Using the new tables showing the distribution of repair labor, together with such other data as we have on the amount of repair,13 it has been possible to calculate for 1958 a figure of 17 billion rubles as the value of work done in the repair enterprises and hence as the amount of repair contained in the 255 billion aggregate for "machine building and metal working." As the amount of the other extraneous element in this statistic, "metal working," can be estimated from a statement of its weight in the whole14 to be approximately 31 billion rubles, there is left 207 billion rubles as the value of "machine building" alone. These figures for the three elements, so arrived at, are consistent with the available data on growth rates, which at the year 1958 we have for the "machine building" element and for the total "machine building and metal working."
The 1955 value of "machine building and metal-working" was derived by carrying back the 1958 figure of 255 billion in accordance with the published rate of growth for the aggregate. The resultant figure, 174 billion old rubles, was later quite closely confirmed by Khrushchev's statement on 17 October 1961 that the output of machine building and metal working in 1955 was 17 billion new (170 billion old) rubles.15 When the "metal working" and "repair" elements are calculated respectively at 22.7 and 11.3 billion old rubles in 1955, machine building for that year is left at 140 billion rubles. If the repair figure is adjusted to the old practice by adding 12.5 billion rubles for sundry repair outside of the "repair enterprises" (5.3 billions for machine tractor stations, 4.2 for trucks and cars, and 3.0 for other), the values of the three elements and their adjusted total are completely consistent with the old 1950-1955 growth rates published for them. Thus all of the data now seem to fit, and our hypothesis about repair appears vindicated.
From Machine Building to Defense Hardware
With a series for the gross output of machine building so established, the rest of the way is reasonably straightforward. "Gross output" reflects, not completed production, but costs put into machine building, including those put into any increased amounts of work still in process at the end of the year. With a regularly rising rate of production, increases in the amount of work in process are to be expected, and these have to be estimated in order to convert gross output into what is known as "commercial output."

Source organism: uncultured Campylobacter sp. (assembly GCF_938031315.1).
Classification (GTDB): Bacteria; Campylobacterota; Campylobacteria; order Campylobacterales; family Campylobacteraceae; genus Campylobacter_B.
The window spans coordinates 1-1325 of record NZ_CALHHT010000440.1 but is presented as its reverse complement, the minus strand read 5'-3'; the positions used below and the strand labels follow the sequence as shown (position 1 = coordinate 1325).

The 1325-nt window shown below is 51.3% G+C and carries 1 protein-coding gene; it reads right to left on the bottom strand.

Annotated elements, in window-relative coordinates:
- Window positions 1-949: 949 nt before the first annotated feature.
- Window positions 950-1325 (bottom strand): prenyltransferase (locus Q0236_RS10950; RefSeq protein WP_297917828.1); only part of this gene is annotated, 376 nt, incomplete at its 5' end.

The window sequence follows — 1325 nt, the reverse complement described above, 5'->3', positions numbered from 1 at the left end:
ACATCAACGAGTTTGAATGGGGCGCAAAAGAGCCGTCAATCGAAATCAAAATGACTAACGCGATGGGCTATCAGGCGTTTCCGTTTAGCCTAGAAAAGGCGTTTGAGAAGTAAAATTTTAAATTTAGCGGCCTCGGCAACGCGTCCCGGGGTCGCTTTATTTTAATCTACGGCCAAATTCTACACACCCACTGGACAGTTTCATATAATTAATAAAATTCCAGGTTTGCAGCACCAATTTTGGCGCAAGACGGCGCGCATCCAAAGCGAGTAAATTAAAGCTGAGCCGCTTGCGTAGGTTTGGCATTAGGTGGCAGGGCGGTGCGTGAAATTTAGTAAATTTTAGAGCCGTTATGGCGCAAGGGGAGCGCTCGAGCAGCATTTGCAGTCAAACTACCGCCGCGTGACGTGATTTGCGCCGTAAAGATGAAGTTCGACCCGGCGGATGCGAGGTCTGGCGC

Furthermore, gross output adds together the output of all machine building enterprises, despite the fact that products of some enterprises enter as input into the production of others and thus are counted twice. This fact, however, has also bothered the Russians, and they therefore keep a special account for the value of such items (pol'fabrikaty) figured into the "gross output of machine building."16 Two chance references to this statistic, consistent with each other, inform us that in 1955 it represented 30 percent of material purchases,17 which were themselves 59 percent of costs,18 which were 90.5 percent of value,19 and that in 1958 it accounted for 17 percent of the value of gross output.20
With these two adjustments one can derive from the gross output series one for the value of the final output of machine building. Roughly, in 1955 rubles, the figures are 112 billion for 1955 and 163 billion for 1958. These include the output of consumer durables. They also include each machine building plant's own repair work and any contract repair or manufacture of replacement parts it did for anyone outside the machine building industry. From the data on repair labor a maximum figure of 10 billion rubles can be calculated for this repair work in 1958. A corresponding figure for 1955 would be 6 billion. The subtraction of these would leave 106 and 153 billion rubles for new machines in 1955 and 1958 respectively.